Being safe with first aide

Our school was lucky to have the St John’s team here to teach our students about safety awareness in our home, playgrounds and classrooms. The purpose was to educate our students, so they can recognise and determine whether something is safe or not. It is intended that the students are able to think about playing safely to avoid injury. 

We circled the ones that are not safe. The fire and the toys on the steps are not safe because we can trip over them. Emma, Rm 15.

The Ohaaki and Poihipi team learned about injury prevention ‘smart’. They were taught and began to identify the dangers of simple falls at school and at home, and how injuries caused by falls can be prevented. 


Van from Rm 15 helping our first aide instructor demonstrate safety in the classroom

If I leave my toys or nails on the floor, you could trip upon them and it would hurt. I should pick things up off the floor if I see it. Ben, Rm 15. 


Our middle school class sorting items that can be unsafe and cause injury

The Aratiatia team learned about injury prevention ‘Ready’. Then they explored how to be ready for play by being able to identify potential hazards. The students  looked at ways to prevent falls in the classroom and the best clothing and footwear to wear in the playing environment. They also go to learned and practise how to bandage a patient if they came across a minor injury and had to treat it. 


Izak and Riley from Room 9 learning how to put a bandage on correctly

I learned to always put your safety stuff on like helmets, knee pad, elbow pads, and wrist guards. I have to put my helmet on just in case I fall off and bang my head. And I need to remember to wear shoes. Bailey, Room 4


Anna making sure Nathan is treated for his pretend minor injury

I learned that lots of people can die from falling. We looked at dangerous things at school, home, and both. I liked it when we split into teams, and we had to think about dangerous things at school. I thought slides in the playground can be dangerous because you can burn yourself in the summer or fall off them. Emma, Room 4.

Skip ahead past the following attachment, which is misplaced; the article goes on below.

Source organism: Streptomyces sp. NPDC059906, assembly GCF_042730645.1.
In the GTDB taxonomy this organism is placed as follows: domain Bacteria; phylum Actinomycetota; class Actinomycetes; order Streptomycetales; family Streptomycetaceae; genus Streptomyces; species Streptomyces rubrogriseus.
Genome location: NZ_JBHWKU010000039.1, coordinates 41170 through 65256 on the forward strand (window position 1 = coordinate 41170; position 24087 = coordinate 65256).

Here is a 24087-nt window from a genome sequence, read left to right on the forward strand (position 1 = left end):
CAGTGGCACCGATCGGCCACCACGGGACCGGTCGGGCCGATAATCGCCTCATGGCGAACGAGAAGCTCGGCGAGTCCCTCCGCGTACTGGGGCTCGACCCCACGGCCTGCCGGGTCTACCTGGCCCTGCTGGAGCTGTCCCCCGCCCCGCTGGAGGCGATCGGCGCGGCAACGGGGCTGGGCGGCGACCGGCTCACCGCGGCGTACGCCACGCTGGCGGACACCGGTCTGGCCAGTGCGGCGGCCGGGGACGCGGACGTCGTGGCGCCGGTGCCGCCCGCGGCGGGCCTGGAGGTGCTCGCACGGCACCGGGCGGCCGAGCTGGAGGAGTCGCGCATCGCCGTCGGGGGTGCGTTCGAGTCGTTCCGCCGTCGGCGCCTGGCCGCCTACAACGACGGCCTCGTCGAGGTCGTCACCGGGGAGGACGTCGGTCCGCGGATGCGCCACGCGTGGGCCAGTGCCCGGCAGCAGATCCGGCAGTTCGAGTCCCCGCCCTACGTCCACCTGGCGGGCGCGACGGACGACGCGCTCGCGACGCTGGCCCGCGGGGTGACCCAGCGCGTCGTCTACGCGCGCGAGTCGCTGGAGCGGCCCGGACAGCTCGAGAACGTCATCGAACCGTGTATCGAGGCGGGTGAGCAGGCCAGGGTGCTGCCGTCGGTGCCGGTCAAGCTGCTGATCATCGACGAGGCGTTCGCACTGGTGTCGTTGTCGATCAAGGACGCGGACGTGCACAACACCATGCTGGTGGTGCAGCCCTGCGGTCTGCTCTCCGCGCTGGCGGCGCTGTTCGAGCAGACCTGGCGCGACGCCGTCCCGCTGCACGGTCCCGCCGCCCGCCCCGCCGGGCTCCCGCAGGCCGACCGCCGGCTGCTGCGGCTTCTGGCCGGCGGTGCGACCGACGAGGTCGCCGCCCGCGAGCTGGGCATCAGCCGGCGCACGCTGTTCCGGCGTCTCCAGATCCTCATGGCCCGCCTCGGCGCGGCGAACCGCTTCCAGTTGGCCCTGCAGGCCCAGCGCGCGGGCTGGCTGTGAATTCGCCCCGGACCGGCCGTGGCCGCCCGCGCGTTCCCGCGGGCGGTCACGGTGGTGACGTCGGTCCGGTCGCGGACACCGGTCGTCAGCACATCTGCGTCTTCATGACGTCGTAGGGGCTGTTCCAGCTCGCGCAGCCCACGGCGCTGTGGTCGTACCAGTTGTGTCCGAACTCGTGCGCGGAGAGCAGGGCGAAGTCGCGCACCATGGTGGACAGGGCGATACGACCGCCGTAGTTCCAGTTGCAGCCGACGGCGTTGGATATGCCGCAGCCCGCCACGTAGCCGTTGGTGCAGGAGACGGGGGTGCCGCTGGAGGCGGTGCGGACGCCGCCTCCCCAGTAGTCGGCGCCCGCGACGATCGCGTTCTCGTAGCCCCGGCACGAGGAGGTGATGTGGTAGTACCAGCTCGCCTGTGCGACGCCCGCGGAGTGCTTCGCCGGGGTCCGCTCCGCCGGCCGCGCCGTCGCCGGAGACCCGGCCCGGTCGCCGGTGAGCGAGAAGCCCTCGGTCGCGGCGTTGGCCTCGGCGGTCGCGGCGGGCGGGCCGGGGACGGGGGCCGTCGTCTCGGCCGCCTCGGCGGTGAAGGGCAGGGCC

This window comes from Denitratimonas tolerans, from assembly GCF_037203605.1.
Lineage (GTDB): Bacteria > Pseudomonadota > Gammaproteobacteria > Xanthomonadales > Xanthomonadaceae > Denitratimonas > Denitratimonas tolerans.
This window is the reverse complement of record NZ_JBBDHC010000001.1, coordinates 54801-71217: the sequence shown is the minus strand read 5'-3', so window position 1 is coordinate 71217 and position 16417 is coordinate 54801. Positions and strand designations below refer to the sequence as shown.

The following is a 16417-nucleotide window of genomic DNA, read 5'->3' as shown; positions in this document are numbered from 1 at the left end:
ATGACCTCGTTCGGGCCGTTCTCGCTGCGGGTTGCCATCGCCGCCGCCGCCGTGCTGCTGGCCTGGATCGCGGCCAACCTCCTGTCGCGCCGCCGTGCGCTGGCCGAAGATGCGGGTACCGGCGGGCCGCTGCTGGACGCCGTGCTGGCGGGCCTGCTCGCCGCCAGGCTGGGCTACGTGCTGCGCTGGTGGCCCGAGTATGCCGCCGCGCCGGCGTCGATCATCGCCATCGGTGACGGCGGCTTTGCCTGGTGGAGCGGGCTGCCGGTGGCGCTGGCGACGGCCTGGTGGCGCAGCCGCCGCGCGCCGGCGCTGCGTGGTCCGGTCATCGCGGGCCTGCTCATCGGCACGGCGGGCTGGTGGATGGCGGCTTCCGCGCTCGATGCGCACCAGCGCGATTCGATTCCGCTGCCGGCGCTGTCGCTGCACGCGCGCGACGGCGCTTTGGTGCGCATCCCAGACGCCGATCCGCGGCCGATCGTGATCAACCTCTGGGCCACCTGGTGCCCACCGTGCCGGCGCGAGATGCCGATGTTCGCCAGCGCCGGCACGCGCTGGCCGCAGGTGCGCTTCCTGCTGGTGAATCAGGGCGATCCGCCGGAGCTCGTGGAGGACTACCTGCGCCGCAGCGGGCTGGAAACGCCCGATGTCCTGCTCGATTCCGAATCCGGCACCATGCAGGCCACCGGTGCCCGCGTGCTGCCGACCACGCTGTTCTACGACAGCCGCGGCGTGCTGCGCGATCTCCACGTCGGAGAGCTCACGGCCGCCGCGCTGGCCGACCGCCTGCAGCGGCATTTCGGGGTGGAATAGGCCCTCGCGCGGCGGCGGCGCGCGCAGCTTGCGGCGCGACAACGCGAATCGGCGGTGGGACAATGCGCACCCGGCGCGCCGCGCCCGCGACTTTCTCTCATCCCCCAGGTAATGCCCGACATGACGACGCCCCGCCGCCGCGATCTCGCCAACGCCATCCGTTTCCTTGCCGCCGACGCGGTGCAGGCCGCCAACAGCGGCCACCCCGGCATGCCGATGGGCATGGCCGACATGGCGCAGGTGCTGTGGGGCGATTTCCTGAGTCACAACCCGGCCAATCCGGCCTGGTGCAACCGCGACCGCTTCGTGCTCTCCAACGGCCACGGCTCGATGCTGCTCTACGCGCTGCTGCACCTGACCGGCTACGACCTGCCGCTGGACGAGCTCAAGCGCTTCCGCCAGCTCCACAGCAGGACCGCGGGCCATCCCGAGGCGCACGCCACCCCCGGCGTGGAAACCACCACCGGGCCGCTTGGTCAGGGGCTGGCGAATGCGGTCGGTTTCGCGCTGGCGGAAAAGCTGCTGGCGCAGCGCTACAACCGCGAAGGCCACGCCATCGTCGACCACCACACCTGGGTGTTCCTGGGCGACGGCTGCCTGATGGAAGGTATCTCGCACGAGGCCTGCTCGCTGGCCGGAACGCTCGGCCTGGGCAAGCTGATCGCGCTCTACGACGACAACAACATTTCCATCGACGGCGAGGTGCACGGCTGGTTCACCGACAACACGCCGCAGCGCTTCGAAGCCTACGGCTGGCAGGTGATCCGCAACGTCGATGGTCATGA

I learned that getting burned is really dangerous. Hot drinks can be dangerous and I need to be careful when using hot objects. Lyla A, Rm 4 


Max and Hunter taking their roles very seriously


Tane and Dallas working together to treat the pretend injury

The Te Mihi team focussed on injury prevention ‘responder’. They explored injuries that students can sustain at school and in the home. They learned that 70 children are hospitalised from falls every week. The most exciting part was being taught to bandage their peers correctly covering the wound and applying the appropriate pressure. Not tight, not too loose. 


Jack Sohpie and Riley M working together on identifying hazards in the playground

I learned how to bandage properly, you had to do it not too tight or too loose, and a bandage is to put some pressure on the wound. Tori Rm 5 


Finn carefully bandaging Riley fake wound a part of his first aid responder programme


Learning the scary statistics that could have been prevented

I learned what things you can hurt yourself on like ropes, and metal slides. Zara Rm 5 

I learned about the RICE treatment. It means, R = rest, I = Ice, C = compress and E = elevate, and I was surprised about the statistics because I learned that there was 1 child put into the hospital from quad bike injuries each week. Ciana Rm 7.


Room 8 students being the responder in case of a minor injury

I found it interesting that 71 children each week get put into the hospital each week from falls.  Ahnika Rm 7. 

Thank you to St John’s for visiting us and helping our students understand, identify and try and prevent injuries at home or at school. 

Keywords: First Aid, Health, RICE,  injury prevention, playing safely. 

Attributed to: Ohaaki, Poihipi, Aratiatia, and Te Mihi, and St Johns

Room 8 students being the responder in case of a minor injury10